December 12, 2017
Aspirin and Tinnitus
Ask the Experts

Aspirin and Tinnitus

by Berkeley Wellness  

Q: Can aspirin cause tinnitus?

A: Yes. Tinnitus is phantom noise nobody else hears—such as ringing, clanging, or whistling. How and why tinnitus occurs remains largely a mystery, but it’s well known that some drugs, notably aspirin, can cause or worsen it. Tinnitus is often associated with hearing loss.

Aspirin’s potential effect on hearing was first reported soon after the drug was synthesized more than a century ago. In fact, tinnitus and hearing loss are among the side effects sometimes listed in tiny print on the label. It’s believed that salicylic acid, the active ingredient, can cause a variety of detrimental changes in the cochlea in the inner ear.

Aspirin is more likely to cause tinnitus at the higher daily doses often taken for chronic pain (for instance, the 8 to 12 tablets a day that some people take for arthritis), though there have been reports that occasional use may also cause it. Those who are very old, suffer from kidney problems, have a family history of hearing loss or are regularly exposed to loud noises may be at higher risk. It’s unclear whether the low-dose aspirin taken for heart health can cause tinnitus.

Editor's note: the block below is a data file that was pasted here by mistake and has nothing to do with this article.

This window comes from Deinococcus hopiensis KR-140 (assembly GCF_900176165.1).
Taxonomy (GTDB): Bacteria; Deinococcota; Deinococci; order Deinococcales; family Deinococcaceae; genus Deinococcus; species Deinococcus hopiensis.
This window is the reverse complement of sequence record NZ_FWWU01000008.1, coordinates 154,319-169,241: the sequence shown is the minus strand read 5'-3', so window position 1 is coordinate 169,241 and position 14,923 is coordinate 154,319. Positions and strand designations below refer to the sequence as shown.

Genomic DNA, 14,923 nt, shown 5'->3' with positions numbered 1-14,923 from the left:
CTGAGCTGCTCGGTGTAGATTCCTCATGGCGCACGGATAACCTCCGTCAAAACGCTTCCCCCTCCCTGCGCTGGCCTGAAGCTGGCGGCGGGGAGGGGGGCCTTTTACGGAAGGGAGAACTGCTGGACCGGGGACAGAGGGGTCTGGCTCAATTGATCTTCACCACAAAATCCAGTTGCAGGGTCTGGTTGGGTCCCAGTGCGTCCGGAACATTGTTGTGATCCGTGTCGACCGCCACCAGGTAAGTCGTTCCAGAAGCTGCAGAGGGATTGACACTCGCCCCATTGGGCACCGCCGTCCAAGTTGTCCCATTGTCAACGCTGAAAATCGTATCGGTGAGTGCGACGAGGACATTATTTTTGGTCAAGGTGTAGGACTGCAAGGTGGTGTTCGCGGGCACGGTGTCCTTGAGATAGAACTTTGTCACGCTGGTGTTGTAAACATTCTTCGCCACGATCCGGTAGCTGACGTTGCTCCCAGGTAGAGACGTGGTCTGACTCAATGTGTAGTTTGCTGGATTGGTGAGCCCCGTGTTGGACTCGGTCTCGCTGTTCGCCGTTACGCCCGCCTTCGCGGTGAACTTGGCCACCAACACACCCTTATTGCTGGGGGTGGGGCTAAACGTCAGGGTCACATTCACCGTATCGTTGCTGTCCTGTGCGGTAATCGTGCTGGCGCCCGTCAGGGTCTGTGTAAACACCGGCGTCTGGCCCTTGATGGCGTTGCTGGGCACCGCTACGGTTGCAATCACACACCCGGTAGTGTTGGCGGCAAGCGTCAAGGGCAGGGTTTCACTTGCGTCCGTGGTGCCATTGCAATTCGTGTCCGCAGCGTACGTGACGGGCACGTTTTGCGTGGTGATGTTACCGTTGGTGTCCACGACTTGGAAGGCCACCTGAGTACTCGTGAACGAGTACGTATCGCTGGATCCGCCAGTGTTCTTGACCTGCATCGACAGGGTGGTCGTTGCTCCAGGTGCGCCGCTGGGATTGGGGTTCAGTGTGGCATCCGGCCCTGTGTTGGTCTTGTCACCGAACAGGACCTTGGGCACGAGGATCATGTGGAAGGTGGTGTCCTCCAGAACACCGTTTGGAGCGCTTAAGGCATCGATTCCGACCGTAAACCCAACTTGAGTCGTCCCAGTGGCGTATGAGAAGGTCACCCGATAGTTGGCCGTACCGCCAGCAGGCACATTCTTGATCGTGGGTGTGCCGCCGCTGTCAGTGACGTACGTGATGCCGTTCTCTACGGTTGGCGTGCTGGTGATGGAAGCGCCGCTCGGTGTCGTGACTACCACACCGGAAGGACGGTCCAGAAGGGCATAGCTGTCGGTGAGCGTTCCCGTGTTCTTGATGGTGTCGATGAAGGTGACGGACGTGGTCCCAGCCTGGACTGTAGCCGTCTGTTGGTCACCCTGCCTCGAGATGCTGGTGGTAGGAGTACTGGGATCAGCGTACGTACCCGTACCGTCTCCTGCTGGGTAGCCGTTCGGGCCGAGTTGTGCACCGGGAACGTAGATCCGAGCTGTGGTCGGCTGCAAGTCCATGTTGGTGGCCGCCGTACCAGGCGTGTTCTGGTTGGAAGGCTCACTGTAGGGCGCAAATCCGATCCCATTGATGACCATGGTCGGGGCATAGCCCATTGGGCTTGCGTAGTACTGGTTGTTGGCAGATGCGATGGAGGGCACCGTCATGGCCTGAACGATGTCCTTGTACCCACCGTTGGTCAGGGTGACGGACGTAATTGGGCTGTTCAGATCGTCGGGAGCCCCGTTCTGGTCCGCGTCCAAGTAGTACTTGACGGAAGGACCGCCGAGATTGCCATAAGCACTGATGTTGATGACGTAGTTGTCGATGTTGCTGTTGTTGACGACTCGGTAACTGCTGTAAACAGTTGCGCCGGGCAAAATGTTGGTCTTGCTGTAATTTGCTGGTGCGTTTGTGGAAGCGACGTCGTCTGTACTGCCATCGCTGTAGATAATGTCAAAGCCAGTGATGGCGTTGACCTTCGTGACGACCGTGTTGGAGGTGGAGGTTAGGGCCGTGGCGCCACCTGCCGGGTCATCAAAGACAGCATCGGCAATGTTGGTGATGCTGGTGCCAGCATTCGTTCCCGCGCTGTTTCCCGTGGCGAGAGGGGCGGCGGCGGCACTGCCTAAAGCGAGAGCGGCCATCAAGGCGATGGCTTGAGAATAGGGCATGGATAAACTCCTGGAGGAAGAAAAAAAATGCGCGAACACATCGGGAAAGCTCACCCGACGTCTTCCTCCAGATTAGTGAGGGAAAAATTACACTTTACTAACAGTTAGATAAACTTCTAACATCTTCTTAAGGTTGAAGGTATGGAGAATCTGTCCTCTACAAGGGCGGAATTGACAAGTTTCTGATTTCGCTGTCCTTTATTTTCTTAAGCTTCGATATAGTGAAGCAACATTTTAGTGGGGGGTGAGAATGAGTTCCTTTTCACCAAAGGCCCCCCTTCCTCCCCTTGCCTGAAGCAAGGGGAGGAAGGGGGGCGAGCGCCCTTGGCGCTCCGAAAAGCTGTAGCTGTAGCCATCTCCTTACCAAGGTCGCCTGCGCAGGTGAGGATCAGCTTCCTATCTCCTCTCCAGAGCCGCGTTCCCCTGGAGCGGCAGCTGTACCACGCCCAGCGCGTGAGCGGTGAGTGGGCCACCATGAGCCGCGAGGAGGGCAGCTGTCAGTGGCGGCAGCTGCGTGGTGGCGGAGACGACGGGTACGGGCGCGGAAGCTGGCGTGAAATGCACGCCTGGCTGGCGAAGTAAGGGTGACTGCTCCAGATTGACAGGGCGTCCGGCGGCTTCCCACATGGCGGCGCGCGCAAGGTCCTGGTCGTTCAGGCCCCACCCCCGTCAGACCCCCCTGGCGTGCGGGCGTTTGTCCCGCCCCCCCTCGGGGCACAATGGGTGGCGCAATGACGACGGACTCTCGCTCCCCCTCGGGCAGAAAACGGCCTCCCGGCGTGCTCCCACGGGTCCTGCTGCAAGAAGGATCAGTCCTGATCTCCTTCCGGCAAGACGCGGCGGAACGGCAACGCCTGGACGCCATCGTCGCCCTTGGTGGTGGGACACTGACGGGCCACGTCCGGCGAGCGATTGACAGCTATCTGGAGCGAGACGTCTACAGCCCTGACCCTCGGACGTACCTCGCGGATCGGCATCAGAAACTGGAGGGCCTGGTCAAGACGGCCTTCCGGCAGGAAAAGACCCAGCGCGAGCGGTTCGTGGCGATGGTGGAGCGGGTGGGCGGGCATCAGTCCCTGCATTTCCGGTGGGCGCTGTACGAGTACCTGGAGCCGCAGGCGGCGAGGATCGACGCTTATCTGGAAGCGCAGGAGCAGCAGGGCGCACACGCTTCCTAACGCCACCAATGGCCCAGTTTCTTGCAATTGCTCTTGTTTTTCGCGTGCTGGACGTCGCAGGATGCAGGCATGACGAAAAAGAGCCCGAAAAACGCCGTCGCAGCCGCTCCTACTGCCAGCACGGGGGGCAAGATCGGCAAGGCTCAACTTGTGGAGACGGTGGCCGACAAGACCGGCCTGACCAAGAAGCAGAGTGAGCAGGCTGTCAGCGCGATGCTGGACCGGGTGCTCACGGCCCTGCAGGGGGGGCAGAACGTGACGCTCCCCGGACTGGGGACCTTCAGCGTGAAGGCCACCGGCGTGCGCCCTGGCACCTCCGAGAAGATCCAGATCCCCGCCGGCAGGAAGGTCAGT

Tinnitus and hearing loss have also been reported in people who take other nonsteroidal anti-inflammatory (NSAID) pain relievers besides aspirin, such as ibuprofen (brand names such as Motrin and Advil). Non-NSAID pain relievers may also increase the likelihood of hearing problems. A recent large Harvard study of middle-aged female nurses, published in the American Journal of Epidemiology, found that those who took ibuprofen or acetaminophen (as in Tylenol) on most days of the week had a 20 percent increased risk of hearing loss. Aspirin did not have this effect, which is suprising since it is the only pain reliever that carries a warning about hearing loss and tinnitus.

If you take aspirin or another pain reliever and develop tinnitus or hearing loss, contact your doctor. If the drug is at fault, symptoms generally go away soon after you stop taking it or reduce the dose.

Originally published January 2011. Updated February 2013.